Judge Hunt, who was appointed to the US Supreme Court in 1872, attended law school in Connecticut. US Supreme Court Justices Levi Woodbury and Henry Baldwin attended the same school. Where did Ward Hunt attend law school?

Hint: Alums of this law school also represented Sojourner Truth when her son was kidnapped.

December 2, 2019 Clue

In November 1913, one of the greatest speeches of the 20th century took place across the street from this building. British suffragist Emmeline Pankhurst called for “Freedom or Death” in a stirring, militant 90-minute speech, urging a huge crowd to use militant tactics to win rights for women.

January 2, 2020 Clue

Guestrooms at this luxury inn and spa celebrate several local historical figures, including: Katharine Martha Houghton Hepburn, mother of actress Katharine Hepburn, and leader in the suffrage movement in the United States; and Anna Louise James, the first African American pharmacist and one of the first women to register to vote after the passage of the 19th Amendment.  When you find this site, make sure to also stop by the James Pharmacy, which still operates as a bed and breakfast in town, called the Deacon and James Pharmacy B&B.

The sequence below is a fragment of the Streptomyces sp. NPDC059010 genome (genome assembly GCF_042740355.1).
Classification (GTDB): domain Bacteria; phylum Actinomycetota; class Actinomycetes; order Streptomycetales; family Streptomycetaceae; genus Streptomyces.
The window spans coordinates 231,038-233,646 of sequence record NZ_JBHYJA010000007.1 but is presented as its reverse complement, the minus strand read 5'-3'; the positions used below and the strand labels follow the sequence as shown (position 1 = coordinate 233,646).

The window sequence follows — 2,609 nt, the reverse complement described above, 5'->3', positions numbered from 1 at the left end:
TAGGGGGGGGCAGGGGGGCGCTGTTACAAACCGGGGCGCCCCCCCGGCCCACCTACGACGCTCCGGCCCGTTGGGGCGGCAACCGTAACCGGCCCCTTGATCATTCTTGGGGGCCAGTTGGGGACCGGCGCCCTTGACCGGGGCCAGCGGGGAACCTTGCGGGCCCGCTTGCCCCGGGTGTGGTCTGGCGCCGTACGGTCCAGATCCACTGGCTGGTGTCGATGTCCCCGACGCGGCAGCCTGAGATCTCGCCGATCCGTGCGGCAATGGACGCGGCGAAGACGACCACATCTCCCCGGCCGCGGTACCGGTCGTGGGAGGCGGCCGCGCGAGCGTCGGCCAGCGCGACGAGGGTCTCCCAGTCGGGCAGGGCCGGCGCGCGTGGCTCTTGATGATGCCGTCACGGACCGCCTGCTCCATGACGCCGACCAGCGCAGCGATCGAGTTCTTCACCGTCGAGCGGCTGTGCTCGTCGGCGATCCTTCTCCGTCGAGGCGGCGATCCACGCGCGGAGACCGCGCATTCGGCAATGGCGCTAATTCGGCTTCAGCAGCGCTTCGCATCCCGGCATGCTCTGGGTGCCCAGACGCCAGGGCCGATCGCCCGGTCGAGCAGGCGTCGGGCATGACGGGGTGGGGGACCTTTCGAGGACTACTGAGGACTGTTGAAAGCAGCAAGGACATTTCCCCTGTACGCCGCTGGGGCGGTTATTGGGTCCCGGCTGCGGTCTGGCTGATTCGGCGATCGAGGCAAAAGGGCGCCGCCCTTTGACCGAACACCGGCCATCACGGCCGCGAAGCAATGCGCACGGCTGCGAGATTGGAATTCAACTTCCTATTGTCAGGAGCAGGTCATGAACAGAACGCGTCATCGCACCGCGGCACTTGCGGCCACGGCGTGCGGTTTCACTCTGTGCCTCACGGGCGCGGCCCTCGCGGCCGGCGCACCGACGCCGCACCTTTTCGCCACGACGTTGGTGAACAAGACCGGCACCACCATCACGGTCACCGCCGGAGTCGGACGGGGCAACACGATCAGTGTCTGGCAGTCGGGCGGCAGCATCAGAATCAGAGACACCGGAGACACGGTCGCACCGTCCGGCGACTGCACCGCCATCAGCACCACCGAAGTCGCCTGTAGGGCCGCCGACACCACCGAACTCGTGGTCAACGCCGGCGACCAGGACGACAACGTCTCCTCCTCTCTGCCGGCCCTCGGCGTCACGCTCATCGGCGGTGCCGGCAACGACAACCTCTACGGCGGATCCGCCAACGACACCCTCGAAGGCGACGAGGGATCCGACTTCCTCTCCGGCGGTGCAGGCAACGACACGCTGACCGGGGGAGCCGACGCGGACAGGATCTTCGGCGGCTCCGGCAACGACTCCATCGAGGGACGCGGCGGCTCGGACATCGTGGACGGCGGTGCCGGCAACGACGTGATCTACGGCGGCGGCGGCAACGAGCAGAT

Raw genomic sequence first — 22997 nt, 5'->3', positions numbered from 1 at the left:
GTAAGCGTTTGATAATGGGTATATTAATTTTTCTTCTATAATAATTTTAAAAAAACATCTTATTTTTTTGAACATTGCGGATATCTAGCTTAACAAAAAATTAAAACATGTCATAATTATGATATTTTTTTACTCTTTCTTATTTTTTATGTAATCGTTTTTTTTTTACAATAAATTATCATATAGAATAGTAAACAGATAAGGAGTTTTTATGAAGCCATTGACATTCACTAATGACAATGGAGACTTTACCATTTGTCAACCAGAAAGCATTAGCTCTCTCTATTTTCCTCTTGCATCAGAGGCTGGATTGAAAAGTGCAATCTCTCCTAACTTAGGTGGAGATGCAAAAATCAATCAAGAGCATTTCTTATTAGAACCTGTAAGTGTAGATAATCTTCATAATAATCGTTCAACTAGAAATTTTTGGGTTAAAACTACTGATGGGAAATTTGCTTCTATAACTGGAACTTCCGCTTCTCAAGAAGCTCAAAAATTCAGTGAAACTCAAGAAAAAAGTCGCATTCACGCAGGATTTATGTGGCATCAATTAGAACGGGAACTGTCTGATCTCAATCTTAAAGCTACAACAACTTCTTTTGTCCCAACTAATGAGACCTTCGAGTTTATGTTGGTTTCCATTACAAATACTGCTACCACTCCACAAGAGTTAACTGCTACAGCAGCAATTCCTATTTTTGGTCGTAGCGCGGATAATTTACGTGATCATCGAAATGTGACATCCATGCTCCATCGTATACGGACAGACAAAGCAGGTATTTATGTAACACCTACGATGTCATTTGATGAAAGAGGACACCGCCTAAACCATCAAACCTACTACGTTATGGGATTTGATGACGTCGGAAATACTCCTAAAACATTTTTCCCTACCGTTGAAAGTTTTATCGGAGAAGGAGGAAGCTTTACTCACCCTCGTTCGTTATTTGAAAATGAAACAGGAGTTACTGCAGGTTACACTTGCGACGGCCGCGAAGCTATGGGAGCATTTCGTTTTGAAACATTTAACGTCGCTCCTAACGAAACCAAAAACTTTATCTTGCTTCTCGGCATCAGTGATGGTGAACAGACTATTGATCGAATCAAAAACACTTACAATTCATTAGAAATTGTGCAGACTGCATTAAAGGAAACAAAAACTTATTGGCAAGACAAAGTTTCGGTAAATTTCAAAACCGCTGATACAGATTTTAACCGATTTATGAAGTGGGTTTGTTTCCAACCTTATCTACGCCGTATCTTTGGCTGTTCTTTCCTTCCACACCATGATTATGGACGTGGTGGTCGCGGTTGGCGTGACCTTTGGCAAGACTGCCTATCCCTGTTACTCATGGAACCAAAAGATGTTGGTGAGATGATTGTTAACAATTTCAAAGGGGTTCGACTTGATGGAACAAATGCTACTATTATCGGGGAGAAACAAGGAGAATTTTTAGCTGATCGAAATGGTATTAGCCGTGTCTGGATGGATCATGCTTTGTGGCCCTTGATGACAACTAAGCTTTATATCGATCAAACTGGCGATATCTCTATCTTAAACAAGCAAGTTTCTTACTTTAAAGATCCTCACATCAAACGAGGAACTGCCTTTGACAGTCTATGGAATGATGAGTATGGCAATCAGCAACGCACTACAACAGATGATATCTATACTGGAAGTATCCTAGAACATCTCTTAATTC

February 3, 2020 Clue

Elmer and Constant MacRae, the husband and wife who owned this historic home and operated it as a boarding house frequented by American Impressionist painters, were committed to the fight for women’s suffrage. An artist himself, Elmer MacRae donated one of his paintings for auction to benefit the Greenwich Equal Suffrage League. In 1914 the MacRae’s 10-year-old twin daughters and a group of their friends formed the second-ever Junior Suffrage Corps, under the leadership of the headmistress of the nearby school Rosemary Hall.